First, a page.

Opinion | Avoiding the Obama-Era Silence Trap

Democrats must rethink their usual strategy.

By Charles M. Blow

Opinion Columnist

I remember the Obama years well. There was a massive surge of national pride when Barack Obama was elected. America had done something important. It had overcome a hurdle on its path to racial inclusion. It had dealt a blow to its past.

That was the feeling. But it was just a feeling.

After a brief honeymoon period, the real work of governing set in and the opposition rallied. At times the vitriol coming at not only Obama, but at his family, was so beyond the pale that the natural impulse among many liberals was to circle the wagons around him.

Progressives felt it necessary to clip their own wings, to temper their demands and be restrained in their complaints, lest their fair critique become conflated with the unfair attacks of those opposed to any progressive achievements.

Leaning in could easily come to feel like piling on. There was a whisper in the air, an unspoken insistence, that the role of the left was to uplift a Democratic president rather than to task him.

But this is the presidency. The job is synonymous with pressure. No one who is unequipped to deal with pressure — including pressure from people who helped them get elected — should seek it.

I remember my own writings in the early days of Obama’s presidency. I thought it fair. Much of it was praise and defense of him.

Conservatives would often respond positively to the criticism in my columns, even while making sure that I understood that they disagreed with me on almost everything else. They would say things like, “You’re finally beginning to open your eyes” or, “You’re coming off the Democratic plantation.”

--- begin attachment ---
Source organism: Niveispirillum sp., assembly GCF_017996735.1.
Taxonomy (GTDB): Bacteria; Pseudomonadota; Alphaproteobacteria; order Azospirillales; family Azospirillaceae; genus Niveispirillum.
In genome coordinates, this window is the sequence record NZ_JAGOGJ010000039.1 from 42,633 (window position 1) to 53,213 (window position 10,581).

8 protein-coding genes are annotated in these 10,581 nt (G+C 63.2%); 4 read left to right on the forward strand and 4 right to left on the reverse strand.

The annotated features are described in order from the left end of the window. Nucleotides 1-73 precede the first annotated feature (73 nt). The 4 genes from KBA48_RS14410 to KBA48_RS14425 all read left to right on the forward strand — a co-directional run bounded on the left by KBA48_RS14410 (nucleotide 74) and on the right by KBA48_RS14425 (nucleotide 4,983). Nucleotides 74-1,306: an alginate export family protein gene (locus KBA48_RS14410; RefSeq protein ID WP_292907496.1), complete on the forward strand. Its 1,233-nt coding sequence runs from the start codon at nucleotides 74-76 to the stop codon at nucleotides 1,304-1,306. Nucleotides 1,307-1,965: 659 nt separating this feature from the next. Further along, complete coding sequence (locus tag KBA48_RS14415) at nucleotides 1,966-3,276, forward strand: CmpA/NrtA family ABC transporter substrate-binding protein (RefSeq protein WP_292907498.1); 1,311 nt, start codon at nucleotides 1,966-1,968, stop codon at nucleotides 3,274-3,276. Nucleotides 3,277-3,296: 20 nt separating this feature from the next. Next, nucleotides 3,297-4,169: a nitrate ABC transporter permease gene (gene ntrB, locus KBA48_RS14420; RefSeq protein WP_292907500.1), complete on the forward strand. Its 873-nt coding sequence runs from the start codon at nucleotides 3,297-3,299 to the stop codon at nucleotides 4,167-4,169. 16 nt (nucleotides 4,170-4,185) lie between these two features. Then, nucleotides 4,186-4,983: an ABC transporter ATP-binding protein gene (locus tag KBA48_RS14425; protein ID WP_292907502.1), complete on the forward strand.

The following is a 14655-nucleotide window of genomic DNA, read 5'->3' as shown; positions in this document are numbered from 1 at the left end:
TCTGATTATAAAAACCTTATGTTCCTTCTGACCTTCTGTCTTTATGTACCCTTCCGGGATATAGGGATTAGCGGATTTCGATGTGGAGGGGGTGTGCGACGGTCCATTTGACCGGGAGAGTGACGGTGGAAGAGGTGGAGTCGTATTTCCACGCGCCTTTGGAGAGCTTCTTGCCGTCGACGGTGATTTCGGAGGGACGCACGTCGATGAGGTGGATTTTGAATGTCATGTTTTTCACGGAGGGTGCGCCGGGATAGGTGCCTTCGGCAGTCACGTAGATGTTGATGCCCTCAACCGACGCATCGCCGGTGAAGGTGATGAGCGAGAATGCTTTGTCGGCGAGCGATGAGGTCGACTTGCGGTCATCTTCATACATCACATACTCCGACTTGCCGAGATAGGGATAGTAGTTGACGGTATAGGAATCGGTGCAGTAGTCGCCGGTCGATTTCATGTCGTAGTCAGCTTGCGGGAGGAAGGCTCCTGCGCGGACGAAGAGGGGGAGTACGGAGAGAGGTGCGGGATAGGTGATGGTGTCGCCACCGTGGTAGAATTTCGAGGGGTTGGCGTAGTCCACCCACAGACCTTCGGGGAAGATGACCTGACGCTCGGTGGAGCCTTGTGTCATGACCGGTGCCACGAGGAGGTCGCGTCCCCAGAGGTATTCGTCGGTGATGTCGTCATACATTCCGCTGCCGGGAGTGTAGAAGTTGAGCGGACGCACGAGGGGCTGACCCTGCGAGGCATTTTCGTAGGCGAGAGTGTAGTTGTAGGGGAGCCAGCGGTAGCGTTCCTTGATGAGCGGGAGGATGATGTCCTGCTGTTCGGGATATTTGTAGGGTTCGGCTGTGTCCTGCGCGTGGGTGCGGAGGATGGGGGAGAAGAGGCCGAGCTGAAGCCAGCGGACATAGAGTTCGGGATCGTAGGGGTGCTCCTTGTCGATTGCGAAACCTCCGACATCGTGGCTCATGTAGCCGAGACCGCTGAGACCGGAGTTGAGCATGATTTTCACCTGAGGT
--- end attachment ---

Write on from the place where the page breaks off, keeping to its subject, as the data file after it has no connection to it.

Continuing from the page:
Liberals, particularly other Black people, often took my criticisms as traitorous. I was called self-hating, an Uncle Tom and a “handkerchief head,” a pejorative for a Black person submissive to white people.

I felt that I was simply doing my job to call things as I saw them and to stand up for a set of values, liberal and progressive. But there was a brisk market at the time for Black people willing to criticize Obama. They could say things about him that would be considered racist, or racially insensitive, if coming from a white person.

I saw many Black people give in to the attraction of this check. It was a hustle.

Trying to not be grouped into that cohort became a task unto itself. Learning to turn down some TV appearances from producers who only called after my column had included a critique of the president, but never after it had praised him.

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